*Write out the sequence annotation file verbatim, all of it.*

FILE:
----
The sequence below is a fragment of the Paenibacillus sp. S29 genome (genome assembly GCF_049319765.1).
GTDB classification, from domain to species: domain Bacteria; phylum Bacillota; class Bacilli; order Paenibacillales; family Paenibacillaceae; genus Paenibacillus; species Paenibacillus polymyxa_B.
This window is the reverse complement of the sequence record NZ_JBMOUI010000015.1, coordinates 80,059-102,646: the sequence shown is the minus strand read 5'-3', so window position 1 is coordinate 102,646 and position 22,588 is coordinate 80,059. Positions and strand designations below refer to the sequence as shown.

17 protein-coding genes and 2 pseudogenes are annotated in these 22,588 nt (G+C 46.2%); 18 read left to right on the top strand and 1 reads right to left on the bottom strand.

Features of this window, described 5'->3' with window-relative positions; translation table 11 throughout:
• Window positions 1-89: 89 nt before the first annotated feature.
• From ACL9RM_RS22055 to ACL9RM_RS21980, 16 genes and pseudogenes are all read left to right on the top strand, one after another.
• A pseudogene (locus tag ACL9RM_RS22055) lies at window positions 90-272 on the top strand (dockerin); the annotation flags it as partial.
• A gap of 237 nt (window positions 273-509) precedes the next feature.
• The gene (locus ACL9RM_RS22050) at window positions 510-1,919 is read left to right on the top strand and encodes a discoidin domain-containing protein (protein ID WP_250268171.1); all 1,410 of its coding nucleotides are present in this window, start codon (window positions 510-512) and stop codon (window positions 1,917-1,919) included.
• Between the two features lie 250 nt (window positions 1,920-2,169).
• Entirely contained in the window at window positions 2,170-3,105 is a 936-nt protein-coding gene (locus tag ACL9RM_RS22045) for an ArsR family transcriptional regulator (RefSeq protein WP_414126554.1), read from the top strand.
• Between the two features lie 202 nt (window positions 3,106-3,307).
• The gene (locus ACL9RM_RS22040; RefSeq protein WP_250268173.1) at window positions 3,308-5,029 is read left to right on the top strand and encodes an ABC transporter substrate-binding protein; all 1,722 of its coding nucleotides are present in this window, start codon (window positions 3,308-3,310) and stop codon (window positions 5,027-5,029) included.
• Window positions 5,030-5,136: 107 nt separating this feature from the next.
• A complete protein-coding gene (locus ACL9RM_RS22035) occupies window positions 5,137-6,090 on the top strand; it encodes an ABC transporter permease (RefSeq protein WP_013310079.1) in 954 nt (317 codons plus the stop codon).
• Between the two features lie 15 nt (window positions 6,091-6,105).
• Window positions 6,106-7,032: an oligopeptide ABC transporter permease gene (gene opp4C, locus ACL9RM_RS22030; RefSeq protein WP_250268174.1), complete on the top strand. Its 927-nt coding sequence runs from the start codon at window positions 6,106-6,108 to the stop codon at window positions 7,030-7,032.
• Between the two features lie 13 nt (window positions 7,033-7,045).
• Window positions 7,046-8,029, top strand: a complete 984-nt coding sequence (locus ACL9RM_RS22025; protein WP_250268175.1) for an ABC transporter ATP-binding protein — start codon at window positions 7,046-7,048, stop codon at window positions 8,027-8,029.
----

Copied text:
The sequence below is a fragment of the Paenibacillus sp. S29 genome (genome assembly GCF_049319765.1).
GTDB classification, from domain to species: domain Bacteria; phylum Bacillota; class Bacilli; order Paenibacillales; family Paenibacillaceae; genus Paenibacillus; species Paenibacillus polymyxa_B.
This window is the reverse complement of the sequence record NZ_JBMOUI010000015.1, coordinates 80,059-102,646: the sequence shown is the minus strand read 5'-3', so window position 1 is coordinate 102,646 and position 22,588 is coordinate 80,059. Positions and strand designations below refer to the sequence as shown.

17 protein-coding genes and 2 pseudogenes are annotated in these 22,588 nt (G+C 46.2%); 18 read left to right on the top strand and 1 reads right to left on the bottom strand.

Features of this window, described 5'->3' with window-relative positions; translation table 11 throughout:
• Window positions 1-89: 89 nt before the first annotated feature.
• From ACL9RM_RS22055 to ACL9RM_RS21980, 16 genes and pseudogenes are all read left to right on the top strand, one after another.
• A pseudogene (locus tag ACL9RM_RS22055) lies at window positions 90-272 on the top strand (dockerin); the annotation flags it as partial.
• A gap of 237 nt (window positions 273-509) precedes the next feature.
• The gene (locus ACL9RM_RS22050) at window positions 510-1,919 is read left to right on the top strand and encodes a discoidin domain-containing protein (protein ID WP_250268171.1); all 1,410 of its coding nucleotides are present in this window, start codon (window positions 510-512) and stop codon (window positions 1,917-1,919) included.
• Between the two features lie 250 nt (window positions 1,920-2,169).
• Entirely contained in the window at window positions 2,170-3,105 is a 936-nt protein-coding gene (locus tag ACL9RM_RS22045) for an ArsR family transcriptional regulator (RefSeq protein WP_414126554.1), read from the top strand.
• Between the two features lie 202 nt (window positions 3,106-3,307).
• The gene (locus ACL9RM_RS22040; RefSeq protein WP_250268173.1) at window positions 3,308-5,029 is read left to right on the top strand and encodes an ABC transporter substrate-binding protein; all 1,722 of its coding nucleotides are present in this window, start codon (window positions 3,308-3,310) and stop codon (window positions 5,027-5,029) included.
• Window positions 5,030-5,136: 107 nt separating this feature from the next.
• A complete protein-coding gene (locus ACL9RM_RS22035) occupies window positions 5,137-6,090 on the top strand; it encodes an ABC transporter permease (RefSeq protein WP_013310079.1) in 954 nt (317 codons plus the stop codon).
• Between the two features lie 15 nt (window positions 6,091-6,105).
• Window positions 6,106-7,032: an oligopeptide ABC transporter permease gene (gene opp4C, locus ACL9RM_RS22030; RefSeq protein WP_250268174.1), complete on the top strand. Its 927-nt coding sequence runs from the start codon at window positions 6,106-6,108 to the stop codon at window positions 7,030-7,032.
• Between the two features lie 13 nt (window positions 7,033-7,045).
• Window positions 7,046-8,029, top strand: a complete 984-nt coding sequence (locus ACL9RM_RS22025; protein WP_250268175.1) for an ABC transporter ATP-binding protein — start codon at window positions 7,046-7,048, stop codon at window positions 8,027-8,029.